Unlike Protestant and even Evangelical denominations, the Catholic Church has not waivered on the question of abortion or other life issues. The Church sees an inextricable link between its central evangelical mission and the life.
On Saturday morning pro-life pilgrims will gather around Rome and proceed to the tomb of St. Peter. Churches near the Vatican will host an afternoon of Eucharistic adoration followed by a prayer vigil and candlelight procession led by American Archbishop Augustine DeNoia, head of the Vatican Congregation for Divine Worship. The procession ends near the Vatican where some think Pope Francis will greet the crowd. Surprising many, Francis visited the Roman March for Life.
On Sunday, June 16, Pope Francis will celebrate a Mass for Life in St. Peter’s Square.
A number of Americans have helped plan this event including representatives from Priests for Life, the Pro-Life Secretariat of the US Conference of Catholic Bishops, Alliance Defending Freedom, Susan B. Anthony List, Students for Life of America, LiveAction, and Americans United for Life.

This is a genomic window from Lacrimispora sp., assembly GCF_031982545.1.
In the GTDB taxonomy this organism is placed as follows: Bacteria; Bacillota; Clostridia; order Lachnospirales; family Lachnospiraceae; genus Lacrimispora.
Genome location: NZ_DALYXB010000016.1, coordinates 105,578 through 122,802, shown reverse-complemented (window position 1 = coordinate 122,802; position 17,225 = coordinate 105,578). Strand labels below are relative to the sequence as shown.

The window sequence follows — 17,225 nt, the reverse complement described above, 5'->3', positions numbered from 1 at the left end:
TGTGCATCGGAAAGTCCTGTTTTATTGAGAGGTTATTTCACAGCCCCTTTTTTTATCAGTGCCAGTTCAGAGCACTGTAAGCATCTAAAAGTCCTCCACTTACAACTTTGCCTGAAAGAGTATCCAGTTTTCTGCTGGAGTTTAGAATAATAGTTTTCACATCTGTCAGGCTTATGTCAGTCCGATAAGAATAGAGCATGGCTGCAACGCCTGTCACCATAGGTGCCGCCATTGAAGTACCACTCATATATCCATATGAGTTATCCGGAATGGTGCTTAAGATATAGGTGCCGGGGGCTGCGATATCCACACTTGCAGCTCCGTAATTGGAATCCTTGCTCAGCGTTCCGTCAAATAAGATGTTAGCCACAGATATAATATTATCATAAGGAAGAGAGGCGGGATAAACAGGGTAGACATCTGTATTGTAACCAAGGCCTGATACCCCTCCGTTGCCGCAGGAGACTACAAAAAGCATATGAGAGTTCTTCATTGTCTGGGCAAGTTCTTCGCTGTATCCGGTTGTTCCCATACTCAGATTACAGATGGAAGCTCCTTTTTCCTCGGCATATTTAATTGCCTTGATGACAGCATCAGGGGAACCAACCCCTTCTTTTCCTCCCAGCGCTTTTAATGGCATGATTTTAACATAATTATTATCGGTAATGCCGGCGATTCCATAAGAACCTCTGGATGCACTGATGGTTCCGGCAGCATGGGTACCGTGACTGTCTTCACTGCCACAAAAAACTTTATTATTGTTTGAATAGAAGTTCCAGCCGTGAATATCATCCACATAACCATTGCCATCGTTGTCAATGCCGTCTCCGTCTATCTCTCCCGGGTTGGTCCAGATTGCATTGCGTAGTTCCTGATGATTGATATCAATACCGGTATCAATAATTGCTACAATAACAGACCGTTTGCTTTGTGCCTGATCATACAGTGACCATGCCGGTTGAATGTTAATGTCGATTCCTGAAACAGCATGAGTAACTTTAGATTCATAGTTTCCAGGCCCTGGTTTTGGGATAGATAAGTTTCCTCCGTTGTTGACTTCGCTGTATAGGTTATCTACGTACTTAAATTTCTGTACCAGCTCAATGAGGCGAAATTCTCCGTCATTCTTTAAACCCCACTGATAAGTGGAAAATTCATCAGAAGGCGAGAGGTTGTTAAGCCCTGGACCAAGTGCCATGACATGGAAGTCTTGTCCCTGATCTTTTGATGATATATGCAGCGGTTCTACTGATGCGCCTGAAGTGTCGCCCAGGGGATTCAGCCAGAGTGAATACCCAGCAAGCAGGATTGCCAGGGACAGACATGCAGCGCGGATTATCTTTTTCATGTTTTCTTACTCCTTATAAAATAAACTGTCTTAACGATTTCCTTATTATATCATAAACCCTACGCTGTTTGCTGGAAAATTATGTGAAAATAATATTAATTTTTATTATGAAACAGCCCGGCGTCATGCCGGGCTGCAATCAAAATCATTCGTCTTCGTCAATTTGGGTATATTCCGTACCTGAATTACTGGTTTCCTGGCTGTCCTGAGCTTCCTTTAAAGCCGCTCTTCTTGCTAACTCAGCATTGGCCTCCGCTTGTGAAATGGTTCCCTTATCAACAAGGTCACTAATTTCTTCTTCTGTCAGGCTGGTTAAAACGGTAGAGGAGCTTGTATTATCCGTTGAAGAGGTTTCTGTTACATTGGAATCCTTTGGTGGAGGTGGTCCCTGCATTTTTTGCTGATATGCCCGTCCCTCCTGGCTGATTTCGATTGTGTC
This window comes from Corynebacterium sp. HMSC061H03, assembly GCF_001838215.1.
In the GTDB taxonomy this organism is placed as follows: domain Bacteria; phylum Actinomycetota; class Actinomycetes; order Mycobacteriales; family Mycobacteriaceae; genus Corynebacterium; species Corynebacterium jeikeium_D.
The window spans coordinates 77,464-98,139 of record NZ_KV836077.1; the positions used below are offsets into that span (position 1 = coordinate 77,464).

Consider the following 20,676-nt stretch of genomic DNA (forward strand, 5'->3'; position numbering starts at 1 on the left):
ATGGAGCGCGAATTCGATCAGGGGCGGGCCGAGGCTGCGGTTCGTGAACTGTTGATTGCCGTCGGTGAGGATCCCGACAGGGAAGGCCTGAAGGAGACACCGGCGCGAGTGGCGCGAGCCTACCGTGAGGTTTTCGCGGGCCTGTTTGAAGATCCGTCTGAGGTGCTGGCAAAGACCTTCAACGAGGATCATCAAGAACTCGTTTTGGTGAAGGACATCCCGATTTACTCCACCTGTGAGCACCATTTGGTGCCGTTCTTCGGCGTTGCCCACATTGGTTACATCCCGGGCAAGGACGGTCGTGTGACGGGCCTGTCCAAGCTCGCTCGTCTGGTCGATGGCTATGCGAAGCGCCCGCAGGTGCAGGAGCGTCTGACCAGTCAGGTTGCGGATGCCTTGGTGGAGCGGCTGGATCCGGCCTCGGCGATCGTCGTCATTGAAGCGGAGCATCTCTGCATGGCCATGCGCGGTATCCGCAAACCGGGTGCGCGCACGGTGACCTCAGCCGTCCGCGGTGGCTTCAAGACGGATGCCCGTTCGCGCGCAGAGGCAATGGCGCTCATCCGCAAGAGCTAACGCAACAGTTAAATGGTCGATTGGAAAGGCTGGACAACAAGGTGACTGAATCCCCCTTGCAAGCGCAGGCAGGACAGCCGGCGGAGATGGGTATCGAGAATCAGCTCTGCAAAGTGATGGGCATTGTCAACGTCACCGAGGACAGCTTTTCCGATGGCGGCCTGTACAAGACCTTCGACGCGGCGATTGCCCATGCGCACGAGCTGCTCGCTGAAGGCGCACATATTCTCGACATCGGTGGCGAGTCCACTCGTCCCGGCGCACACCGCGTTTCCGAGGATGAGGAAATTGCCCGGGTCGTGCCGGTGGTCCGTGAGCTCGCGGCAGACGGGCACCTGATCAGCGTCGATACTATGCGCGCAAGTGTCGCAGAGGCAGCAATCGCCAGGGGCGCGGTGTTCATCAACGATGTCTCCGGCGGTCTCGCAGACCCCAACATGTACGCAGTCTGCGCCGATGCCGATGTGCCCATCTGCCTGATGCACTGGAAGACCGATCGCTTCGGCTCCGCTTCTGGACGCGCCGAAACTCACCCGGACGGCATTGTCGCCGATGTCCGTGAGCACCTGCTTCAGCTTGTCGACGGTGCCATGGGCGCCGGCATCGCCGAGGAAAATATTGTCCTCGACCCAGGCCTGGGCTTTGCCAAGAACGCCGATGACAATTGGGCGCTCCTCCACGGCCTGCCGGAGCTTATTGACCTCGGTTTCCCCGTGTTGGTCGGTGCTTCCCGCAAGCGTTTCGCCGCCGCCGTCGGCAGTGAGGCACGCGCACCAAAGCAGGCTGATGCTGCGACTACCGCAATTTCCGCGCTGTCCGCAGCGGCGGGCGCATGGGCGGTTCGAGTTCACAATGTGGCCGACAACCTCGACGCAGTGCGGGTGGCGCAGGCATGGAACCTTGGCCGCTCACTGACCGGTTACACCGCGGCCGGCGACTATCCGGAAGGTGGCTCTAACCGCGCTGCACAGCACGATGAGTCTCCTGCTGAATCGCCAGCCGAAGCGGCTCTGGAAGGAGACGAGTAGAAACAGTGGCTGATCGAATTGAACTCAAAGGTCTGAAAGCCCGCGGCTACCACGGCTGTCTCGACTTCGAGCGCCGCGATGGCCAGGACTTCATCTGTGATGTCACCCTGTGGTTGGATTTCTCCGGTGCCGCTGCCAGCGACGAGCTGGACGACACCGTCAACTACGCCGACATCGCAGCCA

Besides the conference for English speakers, there will be events in other languages with many attendees expected from Europe.
The Pope’s commitment to life issues cannot be underestimated. He sets the tone of the church and while many bishops and priests shy from the life issues, they find that more difficult if the Pope assertively leads the way.
Pope Francis continues to express strong pro-life views. Besides appearing unexpectedly at the Rome March for Life, he tweeted this week: ”It is God who gives life. Let us respect and love human life, especially vulnerable life in a mother’s womb."

Two worlds combined

...and we are so glad they are.
Life and education: atmosphere, discipline, life.
Charlotte emphasized treating each child as a person, not as a container into which you dump information. She believed that all children should receive a broad education, which she likened to spreading a feast of great ideas before them. Charlotte encouraged parents to have an active role in teaching and training their children in academics, fine arts, faith, citizenship, and habits of character.